Moving a parent or a loved one into assisted living is one of the more difficult milestones in any adult’s life. It represents a loss of independence for the parent and is stressful for everyone involved. Planning ahead for the challenges to come will make the experience easier for everyone.
First, put yourself in your elderly parent’s place. They might be leaving a home they’ve lived in for 50 years. They are certainly having to face new restrictions on their independence. They might be moving away from friends or neighbors they’ve known for years. If they are difficult or uncooperative, be compassionate about the massive change that this represents for them.
Second, acknowledge that you and any siblings and spouses probably are feeling guilty no matter how clearly mom or dad need the help. Look at the quality of life they are currently experiencing and if they would receive more and better care in an assisted living facility.
You may even feel like you should be taking care of them personally but you need to consider the rest of your family and your nursing or senior care skills. Families sometimes search for a fancy senior living facility based on easing their guilt. Instead, focus on what’s best for your loved one and the level of care that they will receive.
Third, try to recruit help from the family members who are going to be the most level-headed. You may find that distant siblings may feel left out and that might translate into unhappy, emotional responses directed at you. Remember that when they offer opinions they are most likely just trying to be helpful rather than criticize. They may be feeling guilty for not being closer.
Listen to their advice – they may have helpful insights – and acknowledge them for caring. You can also help yourself and the rest of the family by reaching out to everyone early in the process to recognize their feelings. Ask those who are not going to be hands-on in the process to help with support in the form of a kind word, a smile, or a hug.
Fourth, be honest with the assisted living facility staff. They need to have accurate information about any care needs your mom or dad may have. Sometimes a family will not disclose everything because they want to improve their chances of being accepted. This is not only dishonest, but it can be dangerous to your loved one’s health. You need to be transparent and provide as much information as possible so the staff can care for all of their needs.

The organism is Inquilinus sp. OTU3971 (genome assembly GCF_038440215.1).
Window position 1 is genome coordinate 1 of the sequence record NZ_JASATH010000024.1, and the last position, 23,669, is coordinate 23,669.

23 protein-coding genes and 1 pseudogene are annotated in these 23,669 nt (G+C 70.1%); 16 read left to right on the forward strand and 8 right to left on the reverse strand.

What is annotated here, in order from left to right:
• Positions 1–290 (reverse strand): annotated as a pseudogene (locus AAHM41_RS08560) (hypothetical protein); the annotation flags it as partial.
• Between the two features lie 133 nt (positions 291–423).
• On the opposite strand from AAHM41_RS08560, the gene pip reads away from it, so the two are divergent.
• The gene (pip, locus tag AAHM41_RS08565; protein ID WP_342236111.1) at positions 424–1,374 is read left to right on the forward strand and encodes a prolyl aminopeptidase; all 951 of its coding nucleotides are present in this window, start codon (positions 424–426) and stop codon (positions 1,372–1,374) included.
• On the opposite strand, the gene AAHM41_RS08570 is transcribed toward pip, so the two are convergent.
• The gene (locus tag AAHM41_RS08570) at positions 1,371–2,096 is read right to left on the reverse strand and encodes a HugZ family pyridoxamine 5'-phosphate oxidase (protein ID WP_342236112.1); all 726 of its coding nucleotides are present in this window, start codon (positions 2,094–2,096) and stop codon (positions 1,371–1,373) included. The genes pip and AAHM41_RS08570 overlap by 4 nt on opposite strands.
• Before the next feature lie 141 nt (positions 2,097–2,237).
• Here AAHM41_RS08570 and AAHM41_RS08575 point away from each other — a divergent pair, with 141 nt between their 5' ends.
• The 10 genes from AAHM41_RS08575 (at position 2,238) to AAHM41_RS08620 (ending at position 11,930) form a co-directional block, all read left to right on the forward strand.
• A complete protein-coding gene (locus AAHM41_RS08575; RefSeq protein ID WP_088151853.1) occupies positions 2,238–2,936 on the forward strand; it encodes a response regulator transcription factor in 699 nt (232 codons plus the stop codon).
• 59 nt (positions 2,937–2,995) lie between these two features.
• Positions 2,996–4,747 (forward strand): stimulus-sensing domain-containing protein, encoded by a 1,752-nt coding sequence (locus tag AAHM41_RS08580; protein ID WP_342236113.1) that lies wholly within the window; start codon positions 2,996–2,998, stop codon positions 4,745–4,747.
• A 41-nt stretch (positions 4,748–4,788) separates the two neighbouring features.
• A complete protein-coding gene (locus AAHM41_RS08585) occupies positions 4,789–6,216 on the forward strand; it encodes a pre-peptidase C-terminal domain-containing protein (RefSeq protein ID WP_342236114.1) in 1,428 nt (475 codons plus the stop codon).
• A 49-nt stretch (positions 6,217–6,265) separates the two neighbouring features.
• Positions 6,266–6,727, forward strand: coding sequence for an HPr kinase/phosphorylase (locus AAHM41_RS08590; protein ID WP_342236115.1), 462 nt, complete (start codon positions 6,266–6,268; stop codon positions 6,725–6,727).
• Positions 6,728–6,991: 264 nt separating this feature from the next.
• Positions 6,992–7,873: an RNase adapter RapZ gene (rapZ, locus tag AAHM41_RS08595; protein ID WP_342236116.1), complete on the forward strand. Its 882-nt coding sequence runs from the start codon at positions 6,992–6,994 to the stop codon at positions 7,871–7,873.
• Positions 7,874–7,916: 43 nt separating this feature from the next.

Fifth, setup your loved one’s new rooms to be as comfortable as possible for him or her and for visiting family. It will be difficult to pare down a lifetime of belongings so again, be compassionate in the weeding out process. Remember, too, though that a cluttered, cramped space won’t be comfortable either.
You might also invite each family member to choose something for the new space that they loved to see at mom or dad’s. Maybe your sister loves the painting that’s been over the couch, or your grandson always liked to see the “old timey” photos. Work with the facility staff to get room dimensions and to find out what’s already there.
Finally, realize that you need to be an active care partner for your loved one. You’ll want to get to know the staff. Make sure you know who to contact with questions or concerns. The assisted living staff will need to know who they should contact for any care decisions. Remember that you’ve had a lifetime to get to know mom or dad. But realize too, that the staff members are professionals trained to care for seniors. They understand their health and daily living needs. Be actively present but don’t “helicopter parent” them or your loved one.
This will be an emotional and physical challenge for you and your family, but if you use these strategies to help you plan and prepare, it can be a less stressful experience with a more positive result for everyone.
David Reed is the David Reed, Founder and Executive Director of Assured Senior Living Solutions, a free senior care referral service in Fresno and Clovis. Contact him at (559) 283-2566 or www.assuredseniorlivingsolutionsfresno.com for more advice or recommendations.